The officer in charge, Makore pointed at me and said 'uyu Kwinjeh- to four military intelligence officials. I held on to the two women I knew I was in danger.

Once again in the fence of Braeside police station, I was tortured by the officers. They said they had been given orders to kill and not negotiate with civilians. This was not a joke because by this time comrade Gift Tandare-s body lay cold somewhere.

May his soul rest in peace. I did not know this. The rest I leave to God and his mercy for me on that night.

They asked me all sorts of questions as they beat me with short 30 centimetre really painful baton sticks. I fainted several times but each time they got me up and tortured me.

Until in the end I could not stand that is when they asked me to remain seated and stretch out my legs and they beat the soles of my feet. How I got back in the cell I do not know. All I know is my life was spared.

They stayed on vigil outside the fence waiting for further 'instructions-. Thank God some officials from the Lawyers for Human Rights found me before the 'instructions- came the next day.

And then it was drama after drama. Released to hospital under riot police guard; then no charges; re arrested while trying to leave the country then back to hospital under riot police guard.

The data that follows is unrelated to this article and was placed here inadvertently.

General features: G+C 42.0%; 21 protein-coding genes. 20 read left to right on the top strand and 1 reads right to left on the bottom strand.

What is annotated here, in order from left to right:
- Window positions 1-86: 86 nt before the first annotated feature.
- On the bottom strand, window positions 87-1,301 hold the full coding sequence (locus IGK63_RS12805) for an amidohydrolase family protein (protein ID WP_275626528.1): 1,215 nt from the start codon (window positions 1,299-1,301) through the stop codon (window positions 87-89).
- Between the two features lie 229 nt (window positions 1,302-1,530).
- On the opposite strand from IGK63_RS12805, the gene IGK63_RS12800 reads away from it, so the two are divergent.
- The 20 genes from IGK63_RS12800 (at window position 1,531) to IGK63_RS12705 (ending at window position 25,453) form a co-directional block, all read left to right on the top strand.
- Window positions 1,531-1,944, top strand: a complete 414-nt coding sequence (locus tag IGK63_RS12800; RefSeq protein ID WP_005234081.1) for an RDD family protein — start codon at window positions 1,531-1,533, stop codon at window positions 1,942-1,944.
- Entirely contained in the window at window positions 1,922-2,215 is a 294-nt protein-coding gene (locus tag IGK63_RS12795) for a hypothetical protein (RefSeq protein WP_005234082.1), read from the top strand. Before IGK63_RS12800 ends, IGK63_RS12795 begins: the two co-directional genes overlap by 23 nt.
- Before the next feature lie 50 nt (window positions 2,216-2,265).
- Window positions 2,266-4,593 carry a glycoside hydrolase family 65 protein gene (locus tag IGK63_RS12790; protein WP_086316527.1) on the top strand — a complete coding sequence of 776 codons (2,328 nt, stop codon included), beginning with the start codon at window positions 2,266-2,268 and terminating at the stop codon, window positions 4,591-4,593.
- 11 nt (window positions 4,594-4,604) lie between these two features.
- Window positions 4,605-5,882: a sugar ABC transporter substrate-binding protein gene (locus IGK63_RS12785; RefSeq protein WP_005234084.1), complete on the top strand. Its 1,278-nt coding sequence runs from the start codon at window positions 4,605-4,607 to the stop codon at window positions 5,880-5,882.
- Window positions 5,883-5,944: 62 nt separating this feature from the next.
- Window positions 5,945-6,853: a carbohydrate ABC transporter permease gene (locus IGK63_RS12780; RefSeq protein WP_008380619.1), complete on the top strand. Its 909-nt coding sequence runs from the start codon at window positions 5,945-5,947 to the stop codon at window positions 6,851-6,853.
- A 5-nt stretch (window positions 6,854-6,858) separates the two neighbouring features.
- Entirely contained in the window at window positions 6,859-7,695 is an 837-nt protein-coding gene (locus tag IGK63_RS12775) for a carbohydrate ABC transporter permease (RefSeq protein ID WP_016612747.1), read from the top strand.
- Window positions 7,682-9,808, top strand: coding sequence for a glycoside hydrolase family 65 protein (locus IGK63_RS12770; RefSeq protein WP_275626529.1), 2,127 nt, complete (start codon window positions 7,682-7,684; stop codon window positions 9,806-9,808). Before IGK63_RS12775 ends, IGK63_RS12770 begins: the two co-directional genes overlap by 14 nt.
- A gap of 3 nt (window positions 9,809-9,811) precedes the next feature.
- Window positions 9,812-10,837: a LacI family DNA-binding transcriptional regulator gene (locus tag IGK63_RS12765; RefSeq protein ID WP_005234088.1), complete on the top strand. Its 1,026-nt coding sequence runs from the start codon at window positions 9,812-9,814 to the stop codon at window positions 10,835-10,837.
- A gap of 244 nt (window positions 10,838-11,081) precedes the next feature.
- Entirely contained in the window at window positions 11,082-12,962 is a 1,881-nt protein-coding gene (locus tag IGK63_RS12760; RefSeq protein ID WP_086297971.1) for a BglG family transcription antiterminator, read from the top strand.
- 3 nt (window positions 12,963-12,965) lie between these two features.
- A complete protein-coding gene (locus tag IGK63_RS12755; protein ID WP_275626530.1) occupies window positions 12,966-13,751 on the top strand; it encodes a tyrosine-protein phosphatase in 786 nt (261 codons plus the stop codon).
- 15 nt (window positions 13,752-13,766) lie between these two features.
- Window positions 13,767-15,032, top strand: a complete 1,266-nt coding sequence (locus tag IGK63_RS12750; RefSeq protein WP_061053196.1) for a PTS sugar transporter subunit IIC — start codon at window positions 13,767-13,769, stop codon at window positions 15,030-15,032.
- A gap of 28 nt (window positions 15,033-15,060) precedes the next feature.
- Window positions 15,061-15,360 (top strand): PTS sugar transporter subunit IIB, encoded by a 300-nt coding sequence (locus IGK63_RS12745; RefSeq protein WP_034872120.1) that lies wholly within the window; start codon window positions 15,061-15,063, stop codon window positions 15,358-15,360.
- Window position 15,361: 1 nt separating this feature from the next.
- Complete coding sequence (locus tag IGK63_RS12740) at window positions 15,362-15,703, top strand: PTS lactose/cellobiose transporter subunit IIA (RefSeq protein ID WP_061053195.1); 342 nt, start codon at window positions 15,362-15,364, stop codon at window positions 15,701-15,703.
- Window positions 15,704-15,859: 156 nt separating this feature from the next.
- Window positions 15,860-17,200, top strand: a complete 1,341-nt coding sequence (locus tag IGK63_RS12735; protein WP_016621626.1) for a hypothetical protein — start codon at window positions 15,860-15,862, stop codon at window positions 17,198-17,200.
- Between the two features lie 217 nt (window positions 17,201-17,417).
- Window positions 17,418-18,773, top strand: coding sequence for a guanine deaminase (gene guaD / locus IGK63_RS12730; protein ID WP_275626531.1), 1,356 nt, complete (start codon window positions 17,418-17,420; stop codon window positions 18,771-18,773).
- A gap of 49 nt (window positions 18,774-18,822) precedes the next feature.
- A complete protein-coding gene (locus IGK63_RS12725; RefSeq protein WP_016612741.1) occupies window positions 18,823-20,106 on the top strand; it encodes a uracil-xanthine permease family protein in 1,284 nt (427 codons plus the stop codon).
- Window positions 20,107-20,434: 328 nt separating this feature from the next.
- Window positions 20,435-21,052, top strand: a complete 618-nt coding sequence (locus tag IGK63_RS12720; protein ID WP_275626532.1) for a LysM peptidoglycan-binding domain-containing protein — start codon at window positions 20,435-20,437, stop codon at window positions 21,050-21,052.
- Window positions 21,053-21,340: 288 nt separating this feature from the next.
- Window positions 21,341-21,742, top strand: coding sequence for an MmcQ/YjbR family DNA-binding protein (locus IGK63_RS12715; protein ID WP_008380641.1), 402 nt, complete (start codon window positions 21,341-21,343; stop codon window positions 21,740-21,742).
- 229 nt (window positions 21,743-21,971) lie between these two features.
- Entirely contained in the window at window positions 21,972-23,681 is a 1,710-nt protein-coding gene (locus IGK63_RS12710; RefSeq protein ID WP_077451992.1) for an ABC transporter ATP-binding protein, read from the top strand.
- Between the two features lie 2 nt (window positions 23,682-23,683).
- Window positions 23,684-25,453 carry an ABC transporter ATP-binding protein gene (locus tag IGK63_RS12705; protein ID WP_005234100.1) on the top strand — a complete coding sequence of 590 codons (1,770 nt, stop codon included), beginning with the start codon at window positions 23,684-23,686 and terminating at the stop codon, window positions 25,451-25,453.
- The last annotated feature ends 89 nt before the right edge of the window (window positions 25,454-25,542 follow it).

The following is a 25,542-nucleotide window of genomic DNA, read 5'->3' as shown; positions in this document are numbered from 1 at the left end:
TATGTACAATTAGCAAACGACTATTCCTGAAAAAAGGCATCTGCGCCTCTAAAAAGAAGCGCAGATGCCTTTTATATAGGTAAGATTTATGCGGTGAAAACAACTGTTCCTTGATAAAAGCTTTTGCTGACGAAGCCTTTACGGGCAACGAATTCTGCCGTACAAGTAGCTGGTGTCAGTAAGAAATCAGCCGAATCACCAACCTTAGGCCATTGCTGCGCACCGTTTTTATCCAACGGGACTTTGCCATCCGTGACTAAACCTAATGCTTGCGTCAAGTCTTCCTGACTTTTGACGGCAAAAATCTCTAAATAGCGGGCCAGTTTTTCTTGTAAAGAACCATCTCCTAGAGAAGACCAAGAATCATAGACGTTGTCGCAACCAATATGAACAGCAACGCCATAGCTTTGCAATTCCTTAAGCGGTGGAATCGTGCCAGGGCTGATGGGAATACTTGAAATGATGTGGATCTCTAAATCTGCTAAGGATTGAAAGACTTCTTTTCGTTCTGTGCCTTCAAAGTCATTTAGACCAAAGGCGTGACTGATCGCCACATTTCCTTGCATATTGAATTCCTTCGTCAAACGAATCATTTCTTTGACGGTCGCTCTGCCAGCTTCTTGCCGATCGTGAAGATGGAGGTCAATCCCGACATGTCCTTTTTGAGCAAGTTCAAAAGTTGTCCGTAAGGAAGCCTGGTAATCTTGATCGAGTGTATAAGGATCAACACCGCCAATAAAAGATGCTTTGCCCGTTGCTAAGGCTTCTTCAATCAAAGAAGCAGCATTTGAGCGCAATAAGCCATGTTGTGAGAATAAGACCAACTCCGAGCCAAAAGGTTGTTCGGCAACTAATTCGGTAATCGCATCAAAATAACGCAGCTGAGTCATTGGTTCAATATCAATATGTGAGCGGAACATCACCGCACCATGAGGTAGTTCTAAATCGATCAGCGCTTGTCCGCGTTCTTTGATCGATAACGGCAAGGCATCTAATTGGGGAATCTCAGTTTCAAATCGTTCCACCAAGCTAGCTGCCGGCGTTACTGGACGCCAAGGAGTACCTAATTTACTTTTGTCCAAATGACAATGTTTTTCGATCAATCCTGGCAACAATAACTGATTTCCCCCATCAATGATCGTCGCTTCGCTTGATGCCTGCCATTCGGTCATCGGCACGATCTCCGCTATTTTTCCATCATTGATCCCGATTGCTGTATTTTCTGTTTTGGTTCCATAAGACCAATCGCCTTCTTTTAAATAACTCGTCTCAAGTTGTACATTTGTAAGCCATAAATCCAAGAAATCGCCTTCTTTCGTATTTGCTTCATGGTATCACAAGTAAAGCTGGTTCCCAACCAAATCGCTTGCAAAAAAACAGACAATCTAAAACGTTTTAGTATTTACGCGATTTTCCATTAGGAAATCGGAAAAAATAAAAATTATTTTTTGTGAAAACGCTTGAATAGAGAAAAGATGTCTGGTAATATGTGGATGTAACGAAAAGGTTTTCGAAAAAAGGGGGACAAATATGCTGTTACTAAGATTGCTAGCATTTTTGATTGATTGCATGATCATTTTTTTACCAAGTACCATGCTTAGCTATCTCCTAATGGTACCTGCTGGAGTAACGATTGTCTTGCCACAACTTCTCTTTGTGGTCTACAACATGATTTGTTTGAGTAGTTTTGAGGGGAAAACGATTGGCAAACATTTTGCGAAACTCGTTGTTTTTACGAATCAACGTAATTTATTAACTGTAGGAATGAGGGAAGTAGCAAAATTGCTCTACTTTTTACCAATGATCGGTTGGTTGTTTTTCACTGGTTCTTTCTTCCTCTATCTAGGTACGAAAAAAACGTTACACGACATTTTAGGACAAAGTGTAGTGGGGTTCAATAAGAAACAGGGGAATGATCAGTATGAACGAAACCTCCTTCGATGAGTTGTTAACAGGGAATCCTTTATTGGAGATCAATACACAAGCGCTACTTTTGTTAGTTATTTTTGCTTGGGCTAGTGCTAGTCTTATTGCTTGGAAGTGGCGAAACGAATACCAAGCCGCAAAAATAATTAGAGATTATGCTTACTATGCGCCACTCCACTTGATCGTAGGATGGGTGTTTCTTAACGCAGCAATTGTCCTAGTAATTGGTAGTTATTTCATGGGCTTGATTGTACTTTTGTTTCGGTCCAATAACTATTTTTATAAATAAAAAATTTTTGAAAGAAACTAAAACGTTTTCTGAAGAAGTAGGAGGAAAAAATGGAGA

Eventually with Sekai Holland we made it for medical treatment here in South Africa.

I thank the sisters and brothers for the solidarity that came in the form of prayers, demonstrations, night dresses, cake, books, fruit and water.

Above all for taking the risk of being associated with this kind of woman, by visiting us at the Avenues Clinic in full view of the police and CIO operatives.

I will end with a quote from Paolo Coelho-s 'The Zahir-, "I don-t regret the painful times; I bear my scars as if they were medals. I know that freedom has a high price, as high as that of slavery; the difference is that you pay with pleasure and a smile, even when that smile is dimmed by tears.-

And so the woman in me will fight on. Aluta Continua.

* Grace Kwinje is the deputy secretary for international relations in the Morgan Tsvangirai-led Movement for Democratic Change party